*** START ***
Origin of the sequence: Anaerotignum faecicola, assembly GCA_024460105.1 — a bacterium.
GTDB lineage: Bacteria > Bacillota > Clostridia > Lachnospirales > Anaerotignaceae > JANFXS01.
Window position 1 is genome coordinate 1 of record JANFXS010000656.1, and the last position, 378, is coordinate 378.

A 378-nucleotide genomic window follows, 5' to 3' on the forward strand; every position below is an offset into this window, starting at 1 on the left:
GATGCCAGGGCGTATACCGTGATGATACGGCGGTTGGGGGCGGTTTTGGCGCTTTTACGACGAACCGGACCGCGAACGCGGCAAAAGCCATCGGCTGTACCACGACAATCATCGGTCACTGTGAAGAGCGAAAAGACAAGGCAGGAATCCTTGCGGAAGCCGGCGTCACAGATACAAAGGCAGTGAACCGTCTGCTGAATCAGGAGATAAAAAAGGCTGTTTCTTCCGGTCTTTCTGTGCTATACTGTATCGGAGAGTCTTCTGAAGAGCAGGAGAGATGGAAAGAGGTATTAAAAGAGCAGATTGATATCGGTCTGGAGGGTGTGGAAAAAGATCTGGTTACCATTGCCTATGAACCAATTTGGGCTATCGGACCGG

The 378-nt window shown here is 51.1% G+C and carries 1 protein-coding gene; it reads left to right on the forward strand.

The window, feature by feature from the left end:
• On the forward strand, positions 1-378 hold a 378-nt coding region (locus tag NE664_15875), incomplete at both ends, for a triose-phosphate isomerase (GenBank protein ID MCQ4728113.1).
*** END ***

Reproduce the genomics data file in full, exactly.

Origin of the sequence: Anaerotignum faecicola, assembly GCA_024460105.1 — a bacterium.
GTDB lineage: Bacteria > Bacillota > Clostridia > Lachnospirales > Anaerotignaceae > JANFXS01.
Window position 1 is genome coordinate 1 of record JANFXS010000656.1, and the last position, 378, is coordinate 378.

A 378-nucleotide genomic window follows, 5' to 3' on the forward strand; every position below is an offset into this window, starting at 1 on the left:
GATGCCAGGGCGTATACCGTGATGATACGGCGGTTGGGGGCGGTTTTGGCGCTTTTACGACGAACCGGACCGCGAACGCGGCAAAAGCCATCGGCTGTACCACGACAATCATCGGTCACTGTGAAGAGCGAAAAGACAAGGCAGGAATCCTTGCGGAAGCCGGCGTCACAGATACAAAGGCAGTGAACCGTCTGCTGAATCAGGAGATAAAAAAGGCTGTTTCTTCCGGTCTTTCTGTGCTATACTGTATCGGAGAGTCTTCTGAAGAGCAGGAGAGATGGAAAGAGGTATTAAAAGAGCAGATTGATATCGGTCTGGAGGGTGTGGAAAAAGATCTGGTTACCATTGCCTATGAACCAATTTGGGCTATCGGACCGG

The 378-nt window shown here is 51.1% G+C and carries 1 protein-coding gene; it reads left to right on the forward strand.

The window, feature by feature from the left end:
• On the forward strand, positions 1-378 hold a 378-nt coding region (locus tag NE664_15875), incomplete at both ends, for a triose-phosphate isomerase (GenBank protein ID MCQ4728113.1).